Nick Krieger (@nckrieger):
With more and more problems coming to light in the Detroit Public Schools every week, many people have inquired about Michigan's emergency manager law, how it works, and why it exists at all. In this post, I attempt to answer some of the more commonly asked questions.
HOW DID WE GET HERE:
In late 2008, Michigan’s Superintendent of Public Instruction determined that a financial emergency existed within the Detroit Public Schools (DPS). In accordance with Michigan’s then-existing emergency manager law, the former 1990 PA 72, Governor Jennifer Granholm appointed Robert Bobb to serve as the emergency manager of DPS.
The Michigan Legislature subsequently enacted the Local Government and School District Fiscal Accountability Act, 2011 PA 4, which repealed and replaced the provisions of 1990 PA 72. In May 2011, Governor Rick Snyder appointed Roy Roberts to succeed Bobb as the DPS emergency manager. Governor Snyder reappointed Roberts in March 2012, and his reappointment became effective in April 2012.
Meanwhile, petitions seeking a referendum on 2011 PA 4 were filed with the Secretary of State. By a 2-2 vote, the Board of State Canvassers initially refused to certify the petitions. However, the Michigan Supreme Court subsequently ordered the Board of State Canvassers to certify the petitions and submit the matter to the voters. On August 8, 2012, in compliance with the Court’s order, the Board of State Canvassers certified the petitions and voted to put the referendum on the November 6, 2012, general election ballot.
At the general election of November 6, 2012, the electors rejected the Local Government and School District Fiscal Accountability Act. The statute was thereby repealed.
But this did not deter the Legislature. Almost immediately, the Legislature enacted a new emergency manager law known as the Local Financial Stability and Choice Act, 2012 PA 436, effective March 28, 2013. This is the emergency manager law that exists in Michigan today.
In July 2013, in accordance with the new emergency manager law, Governor Snyder appointed Jack Martin to succeed Roberts as DPS emergency manager. Thereafter, in January 2015, Governor Snyder appointed Darnell Earley, the former Flint emergency manager, to replace Martin as emergency manager of DPS.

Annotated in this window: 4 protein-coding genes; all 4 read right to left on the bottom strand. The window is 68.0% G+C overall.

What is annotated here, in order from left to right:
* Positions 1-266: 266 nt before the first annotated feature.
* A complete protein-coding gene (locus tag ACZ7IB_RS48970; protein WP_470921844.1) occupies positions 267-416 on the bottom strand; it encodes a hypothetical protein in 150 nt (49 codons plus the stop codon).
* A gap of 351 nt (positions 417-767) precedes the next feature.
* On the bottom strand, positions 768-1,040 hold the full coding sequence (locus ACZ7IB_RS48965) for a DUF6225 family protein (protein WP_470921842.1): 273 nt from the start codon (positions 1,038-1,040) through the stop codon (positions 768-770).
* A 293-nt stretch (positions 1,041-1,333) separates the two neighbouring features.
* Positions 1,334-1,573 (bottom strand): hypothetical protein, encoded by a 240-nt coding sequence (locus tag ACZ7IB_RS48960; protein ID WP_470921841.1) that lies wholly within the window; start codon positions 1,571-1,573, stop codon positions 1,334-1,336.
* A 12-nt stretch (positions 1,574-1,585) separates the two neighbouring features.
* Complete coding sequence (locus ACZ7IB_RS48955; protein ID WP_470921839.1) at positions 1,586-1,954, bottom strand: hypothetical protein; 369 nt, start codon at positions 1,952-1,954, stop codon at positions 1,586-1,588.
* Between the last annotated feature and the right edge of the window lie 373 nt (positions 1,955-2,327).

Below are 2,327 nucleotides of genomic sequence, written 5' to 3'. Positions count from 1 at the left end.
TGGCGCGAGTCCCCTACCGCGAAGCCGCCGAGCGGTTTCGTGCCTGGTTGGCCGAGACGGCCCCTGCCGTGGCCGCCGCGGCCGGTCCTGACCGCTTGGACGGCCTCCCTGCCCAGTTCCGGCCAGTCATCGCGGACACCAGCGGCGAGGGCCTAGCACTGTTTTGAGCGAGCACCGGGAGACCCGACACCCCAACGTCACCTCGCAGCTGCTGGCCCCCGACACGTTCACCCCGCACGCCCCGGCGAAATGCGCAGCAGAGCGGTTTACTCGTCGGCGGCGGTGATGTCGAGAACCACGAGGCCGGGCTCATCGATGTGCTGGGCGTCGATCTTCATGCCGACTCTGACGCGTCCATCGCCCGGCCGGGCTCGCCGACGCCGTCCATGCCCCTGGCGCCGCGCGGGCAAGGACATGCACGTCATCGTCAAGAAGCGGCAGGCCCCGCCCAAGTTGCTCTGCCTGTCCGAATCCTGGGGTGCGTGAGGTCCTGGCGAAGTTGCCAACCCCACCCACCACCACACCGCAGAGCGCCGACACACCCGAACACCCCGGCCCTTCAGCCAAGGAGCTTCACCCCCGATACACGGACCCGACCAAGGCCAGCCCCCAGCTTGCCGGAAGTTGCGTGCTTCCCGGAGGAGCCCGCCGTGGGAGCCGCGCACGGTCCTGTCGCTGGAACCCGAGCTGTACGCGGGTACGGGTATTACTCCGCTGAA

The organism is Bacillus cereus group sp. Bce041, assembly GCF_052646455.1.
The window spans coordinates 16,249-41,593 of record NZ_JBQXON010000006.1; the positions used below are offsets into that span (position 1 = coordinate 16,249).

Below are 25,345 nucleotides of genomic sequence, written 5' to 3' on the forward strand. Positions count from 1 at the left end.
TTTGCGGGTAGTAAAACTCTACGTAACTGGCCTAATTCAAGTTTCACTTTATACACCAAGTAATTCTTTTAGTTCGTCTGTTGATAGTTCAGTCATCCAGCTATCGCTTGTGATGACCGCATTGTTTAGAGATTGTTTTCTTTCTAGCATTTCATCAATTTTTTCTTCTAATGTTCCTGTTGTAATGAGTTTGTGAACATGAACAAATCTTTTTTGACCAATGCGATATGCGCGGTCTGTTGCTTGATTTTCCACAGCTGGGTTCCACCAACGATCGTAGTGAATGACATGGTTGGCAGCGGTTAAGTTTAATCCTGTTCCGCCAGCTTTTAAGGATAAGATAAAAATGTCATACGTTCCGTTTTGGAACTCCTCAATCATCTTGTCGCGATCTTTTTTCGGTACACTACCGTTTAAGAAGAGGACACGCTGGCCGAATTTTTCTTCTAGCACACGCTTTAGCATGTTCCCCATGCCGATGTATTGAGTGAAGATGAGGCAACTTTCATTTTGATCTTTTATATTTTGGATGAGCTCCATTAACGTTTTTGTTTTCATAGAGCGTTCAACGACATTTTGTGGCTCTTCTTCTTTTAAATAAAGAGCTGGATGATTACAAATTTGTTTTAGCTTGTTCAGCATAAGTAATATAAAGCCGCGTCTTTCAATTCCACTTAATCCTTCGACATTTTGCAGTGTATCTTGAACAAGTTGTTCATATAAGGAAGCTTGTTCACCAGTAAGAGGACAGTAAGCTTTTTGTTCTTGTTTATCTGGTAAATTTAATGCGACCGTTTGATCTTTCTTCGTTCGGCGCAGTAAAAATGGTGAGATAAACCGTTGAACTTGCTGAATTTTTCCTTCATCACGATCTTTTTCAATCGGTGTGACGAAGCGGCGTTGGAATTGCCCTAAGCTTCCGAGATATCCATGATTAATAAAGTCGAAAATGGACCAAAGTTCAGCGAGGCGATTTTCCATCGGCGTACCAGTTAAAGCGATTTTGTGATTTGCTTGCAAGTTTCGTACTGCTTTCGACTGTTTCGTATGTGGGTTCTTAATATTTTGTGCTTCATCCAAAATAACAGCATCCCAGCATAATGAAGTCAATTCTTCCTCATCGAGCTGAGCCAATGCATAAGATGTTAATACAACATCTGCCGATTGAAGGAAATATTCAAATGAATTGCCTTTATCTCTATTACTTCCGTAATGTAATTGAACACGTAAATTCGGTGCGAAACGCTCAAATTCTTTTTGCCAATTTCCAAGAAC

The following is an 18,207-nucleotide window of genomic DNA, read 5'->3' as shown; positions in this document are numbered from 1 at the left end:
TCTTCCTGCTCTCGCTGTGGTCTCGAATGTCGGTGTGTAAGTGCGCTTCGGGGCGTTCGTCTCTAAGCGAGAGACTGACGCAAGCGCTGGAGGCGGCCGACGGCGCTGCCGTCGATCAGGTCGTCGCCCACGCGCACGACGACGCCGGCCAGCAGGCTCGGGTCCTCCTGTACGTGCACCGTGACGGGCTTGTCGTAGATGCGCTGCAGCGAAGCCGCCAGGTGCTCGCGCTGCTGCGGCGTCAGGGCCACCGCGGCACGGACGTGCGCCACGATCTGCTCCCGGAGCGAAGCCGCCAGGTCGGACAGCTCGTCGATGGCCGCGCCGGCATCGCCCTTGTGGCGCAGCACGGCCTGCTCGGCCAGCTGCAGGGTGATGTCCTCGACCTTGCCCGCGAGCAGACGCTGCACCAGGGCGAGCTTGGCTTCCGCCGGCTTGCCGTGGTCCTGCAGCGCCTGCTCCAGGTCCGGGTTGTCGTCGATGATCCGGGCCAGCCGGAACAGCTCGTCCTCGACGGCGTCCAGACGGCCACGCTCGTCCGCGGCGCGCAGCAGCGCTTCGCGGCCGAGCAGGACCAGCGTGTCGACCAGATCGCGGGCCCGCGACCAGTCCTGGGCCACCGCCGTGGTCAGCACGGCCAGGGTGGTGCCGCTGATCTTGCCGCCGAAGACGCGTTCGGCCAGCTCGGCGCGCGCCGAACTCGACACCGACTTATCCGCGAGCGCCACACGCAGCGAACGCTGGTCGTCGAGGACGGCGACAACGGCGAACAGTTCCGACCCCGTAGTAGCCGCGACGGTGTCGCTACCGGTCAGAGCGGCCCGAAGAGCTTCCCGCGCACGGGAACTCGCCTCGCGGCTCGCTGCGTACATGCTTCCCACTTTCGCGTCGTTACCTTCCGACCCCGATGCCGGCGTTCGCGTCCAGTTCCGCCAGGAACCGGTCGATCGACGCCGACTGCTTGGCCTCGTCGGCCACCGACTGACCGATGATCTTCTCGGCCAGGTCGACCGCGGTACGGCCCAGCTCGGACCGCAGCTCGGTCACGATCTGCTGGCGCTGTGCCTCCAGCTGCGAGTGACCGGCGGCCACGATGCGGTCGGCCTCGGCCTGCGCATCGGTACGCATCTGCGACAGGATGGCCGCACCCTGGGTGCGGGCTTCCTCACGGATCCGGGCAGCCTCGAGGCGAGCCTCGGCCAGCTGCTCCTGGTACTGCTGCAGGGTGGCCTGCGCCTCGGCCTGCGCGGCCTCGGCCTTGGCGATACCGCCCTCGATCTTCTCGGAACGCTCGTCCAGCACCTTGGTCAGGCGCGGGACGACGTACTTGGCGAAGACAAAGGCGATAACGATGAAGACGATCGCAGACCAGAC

At present, the emergency manager has nearly absolute control over DPS. The emergency manager is empowered to exercise all the powers once held by the superintendent and elected board of education. Indeed, the powers of the superintendent and elected school board are suspended during the pendency of the declared financial emergency.
As soon as a financial emergency was declared for the Detroit schools, DPS entered into a state of “receivership” under Michigan law. During the receivership, the emergency manager may exercise all powers that he deems necessary to operate DPS. The emergency manager is now the only individual empowered to make education policy for DPS, hire and fire employees, enter into contracts, close buildings, sell assets, implement curricular decisions, set salaries, appoint administrators, and so on. The emergency manager’s authority is vast, and includes any power that may be necessary to carry out the purposes of the emergency manager law.
The elected Detroit Public Schools board of education may not exercise any powers whatsoever during the receivership, except those that may be specifically delegated to it in writing by the emergency manager. To date, few (if any) powers have been delegated by the emergency manager, who continues to exercise almost absolute control.
HOW COULD THE LEGISLATURE ENACT A NEW E.M. LAW AFTER THE REFERENDUM?
Many people have asked whether the Michigan Legislature was authorized to enact the current emergency manager law, 2012 PA 436, within weeks of the referendum that resulted in the repeal of the former emergency manager law. The short answer is—unfortunately—yes.
The new emergency manager law was adopted by the Legislature mere weeks after the people’s rejection of the old emergency manager law at the 2012 general election. Does this seem fair? In Michigan, a law that is initiated and adopted by the people can only be repealed in three ways: (1) by a subsequent vote of the people, (2) as provided in the text of the initiated statute itself, or (3) by a vote of 3/4 of the members elected to and serving in each house of the Legislature. Const 1963, art 2, sec 9. These constitutional safeguards are intended to prevent the Legislature from overturning the will of the people and to protect the voters’ decision on initiated legislation.